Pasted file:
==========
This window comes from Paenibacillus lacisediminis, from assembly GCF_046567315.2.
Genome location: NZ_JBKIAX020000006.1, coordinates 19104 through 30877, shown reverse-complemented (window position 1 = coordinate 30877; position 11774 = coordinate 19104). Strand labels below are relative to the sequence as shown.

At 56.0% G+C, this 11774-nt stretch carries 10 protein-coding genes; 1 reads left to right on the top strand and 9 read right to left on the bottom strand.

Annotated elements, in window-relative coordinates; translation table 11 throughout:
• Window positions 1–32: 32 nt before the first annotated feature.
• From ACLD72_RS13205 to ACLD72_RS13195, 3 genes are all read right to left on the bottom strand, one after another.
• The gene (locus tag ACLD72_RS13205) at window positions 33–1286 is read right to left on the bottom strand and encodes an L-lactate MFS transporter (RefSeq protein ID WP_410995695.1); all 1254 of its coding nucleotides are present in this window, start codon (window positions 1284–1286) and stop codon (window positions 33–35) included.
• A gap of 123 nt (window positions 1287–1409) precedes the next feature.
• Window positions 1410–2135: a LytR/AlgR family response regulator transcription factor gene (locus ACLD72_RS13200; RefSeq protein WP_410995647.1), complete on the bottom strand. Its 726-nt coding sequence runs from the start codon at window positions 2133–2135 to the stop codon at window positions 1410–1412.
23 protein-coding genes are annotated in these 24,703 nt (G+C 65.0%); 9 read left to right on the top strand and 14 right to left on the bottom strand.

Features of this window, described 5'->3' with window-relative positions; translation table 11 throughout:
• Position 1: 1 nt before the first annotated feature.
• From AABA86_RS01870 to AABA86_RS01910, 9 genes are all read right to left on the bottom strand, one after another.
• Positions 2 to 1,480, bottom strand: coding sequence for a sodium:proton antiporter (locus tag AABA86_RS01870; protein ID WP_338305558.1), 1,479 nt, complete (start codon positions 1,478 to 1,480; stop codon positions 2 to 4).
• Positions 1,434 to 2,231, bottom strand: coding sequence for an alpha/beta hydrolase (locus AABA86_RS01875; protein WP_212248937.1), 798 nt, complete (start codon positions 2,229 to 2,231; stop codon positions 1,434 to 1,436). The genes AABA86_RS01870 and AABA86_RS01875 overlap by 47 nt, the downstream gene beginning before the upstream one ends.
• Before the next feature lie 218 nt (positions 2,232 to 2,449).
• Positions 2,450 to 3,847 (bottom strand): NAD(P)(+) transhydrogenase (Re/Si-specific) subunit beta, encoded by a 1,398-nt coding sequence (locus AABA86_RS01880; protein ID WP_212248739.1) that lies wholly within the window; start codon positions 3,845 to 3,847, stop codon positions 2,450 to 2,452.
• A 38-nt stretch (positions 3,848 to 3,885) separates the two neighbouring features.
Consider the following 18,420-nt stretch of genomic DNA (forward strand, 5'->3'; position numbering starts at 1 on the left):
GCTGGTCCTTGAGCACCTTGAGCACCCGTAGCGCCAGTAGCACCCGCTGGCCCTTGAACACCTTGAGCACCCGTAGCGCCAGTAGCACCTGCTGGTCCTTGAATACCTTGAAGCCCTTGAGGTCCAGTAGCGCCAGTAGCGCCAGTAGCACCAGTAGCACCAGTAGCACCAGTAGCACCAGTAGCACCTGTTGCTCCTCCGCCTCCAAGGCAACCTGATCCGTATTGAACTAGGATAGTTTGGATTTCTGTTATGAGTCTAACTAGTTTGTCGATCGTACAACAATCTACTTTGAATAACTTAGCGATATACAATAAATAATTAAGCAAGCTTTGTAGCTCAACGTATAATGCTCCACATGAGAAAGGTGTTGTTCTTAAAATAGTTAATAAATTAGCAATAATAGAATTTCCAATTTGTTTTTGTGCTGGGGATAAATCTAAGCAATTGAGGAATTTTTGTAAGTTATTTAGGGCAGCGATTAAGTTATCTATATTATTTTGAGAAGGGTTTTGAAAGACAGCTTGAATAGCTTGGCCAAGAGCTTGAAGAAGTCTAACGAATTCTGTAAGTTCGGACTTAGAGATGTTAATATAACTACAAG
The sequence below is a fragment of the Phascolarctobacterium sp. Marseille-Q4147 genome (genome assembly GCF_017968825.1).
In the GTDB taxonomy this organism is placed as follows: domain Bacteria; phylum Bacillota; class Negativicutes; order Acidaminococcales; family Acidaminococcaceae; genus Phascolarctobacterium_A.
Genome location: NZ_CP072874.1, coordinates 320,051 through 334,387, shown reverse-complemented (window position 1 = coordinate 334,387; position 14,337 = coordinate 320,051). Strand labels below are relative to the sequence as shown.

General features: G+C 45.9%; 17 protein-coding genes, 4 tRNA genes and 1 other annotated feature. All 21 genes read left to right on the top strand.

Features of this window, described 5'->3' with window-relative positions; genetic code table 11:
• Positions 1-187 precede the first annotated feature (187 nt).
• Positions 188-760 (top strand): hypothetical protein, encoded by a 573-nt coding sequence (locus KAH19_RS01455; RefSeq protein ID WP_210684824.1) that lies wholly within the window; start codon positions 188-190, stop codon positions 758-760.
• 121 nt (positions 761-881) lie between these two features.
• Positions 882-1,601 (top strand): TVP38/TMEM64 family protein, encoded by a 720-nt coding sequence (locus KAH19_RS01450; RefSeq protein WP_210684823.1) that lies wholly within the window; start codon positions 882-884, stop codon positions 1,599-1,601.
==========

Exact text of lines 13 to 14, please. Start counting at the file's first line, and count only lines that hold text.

• From AABA86_RS01870 to AABA86_RS01910, 9 genes are all read right to left on the bottom strand, one after another.
• Positions 2 to 1,480, bottom strand: coding sequence for a sodium:proton antiporter (locus tag AABA86_RS01870; protein ID WP_338305558.1), 1,479 nt, complete (start codon positions 1,478 to 1,480; stop codon positions 2 to 4).